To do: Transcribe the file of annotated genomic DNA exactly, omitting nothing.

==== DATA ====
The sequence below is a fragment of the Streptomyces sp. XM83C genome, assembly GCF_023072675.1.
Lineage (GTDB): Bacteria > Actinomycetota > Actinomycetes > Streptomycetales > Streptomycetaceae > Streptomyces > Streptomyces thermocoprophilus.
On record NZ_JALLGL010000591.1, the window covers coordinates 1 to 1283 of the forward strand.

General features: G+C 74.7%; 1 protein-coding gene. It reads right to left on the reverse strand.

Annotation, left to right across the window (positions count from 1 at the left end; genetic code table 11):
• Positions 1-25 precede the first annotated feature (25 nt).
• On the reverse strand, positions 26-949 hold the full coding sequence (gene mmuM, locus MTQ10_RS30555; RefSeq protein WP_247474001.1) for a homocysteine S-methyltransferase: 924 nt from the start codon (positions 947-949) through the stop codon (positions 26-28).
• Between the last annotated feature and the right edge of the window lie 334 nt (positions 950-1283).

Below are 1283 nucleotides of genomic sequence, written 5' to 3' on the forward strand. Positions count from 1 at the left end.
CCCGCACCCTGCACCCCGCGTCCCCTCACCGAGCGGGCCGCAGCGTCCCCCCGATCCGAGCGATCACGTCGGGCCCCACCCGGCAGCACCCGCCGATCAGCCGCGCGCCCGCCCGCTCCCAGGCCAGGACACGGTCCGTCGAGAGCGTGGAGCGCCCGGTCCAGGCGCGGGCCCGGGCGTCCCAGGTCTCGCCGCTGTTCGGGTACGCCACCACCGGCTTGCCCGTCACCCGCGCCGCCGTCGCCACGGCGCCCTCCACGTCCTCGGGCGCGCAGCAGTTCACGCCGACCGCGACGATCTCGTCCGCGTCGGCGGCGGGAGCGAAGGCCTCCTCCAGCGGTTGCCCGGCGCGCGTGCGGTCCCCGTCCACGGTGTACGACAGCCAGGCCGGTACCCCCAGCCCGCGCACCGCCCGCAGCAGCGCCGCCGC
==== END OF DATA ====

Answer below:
The sequence below is a fragment of the Streptomyces sp. XM83C genome, assembly GCF_023072675.1.
Lineage (GTDB): Bacteria > Actinomycetota > Actinomycetes > Streptomycetales > Streptomycetaceae > Streptomyces > Streptomyces thermocoprophilus.
On record NZ_JALLGL010000591.1, the window covers coordinates 1 to 1283 of the forward strand.

General features: G+C 74.7%; 1 protein-coding gene. It reads right to left on the reverse strand.

Annotation, left to right across the window (positions count from 1 at the left end; genetic code table 11):
• Positions 1-25 precede the first annotated feature (25 nt).
• On the reverse strand, positions 26-949 hold the full coding sequence (gene mmuM, locus MTQ10_RS30555; RefSeq protein WP_247474001.1) for a homocysteine S-methyltransferase: 924 nt from the start codon (positions 947-949) through the stop codon (positions 26-28).
• Between the last annotated feature and the right edge of the window lie 334 nt (positions 950-1283).

Below are 1283 nucleotides of genomic sequence, written 5' to 3' on the forward strand. Positions count from 1 at the left end.
CCCGCACCCTGCACCCCGCGTCCCCTCACCGAGCGGGCCGCAGCGTCCCCCCGATCCGAGCGATCACGTCGGGCCCCACCCGGCAGCACCCGCCGATCAGCCGCGCGCCCGCCCGCTCCCAGGCCAGGACACGGTCCGTCGAGAGCGTGGAGCGCCCGGTCCAGGCGCGGGCCCGGGCGTCCCAGGTCTCGCCGCTGTTCGGGTACGCCACCACCGGCTTGCCCGTCACCCGCGCCGCCGTCGCCACGGCGCCCTCCACGTCCTCGGGCGCGCAGCAGTTCACGCCGACCGCGACGATCTCGTCCGCGTCGGCGGCGGGAGCGAAGGCCTCCTCCAGCGGTTGCCCGGCGCGCGTGCGGTCCCCGTCCACGGTGTACGACAGCCAGGCCGGTACCCCCAGCCCGCGCACCGCCCGCAGCAGCGCCGCCGC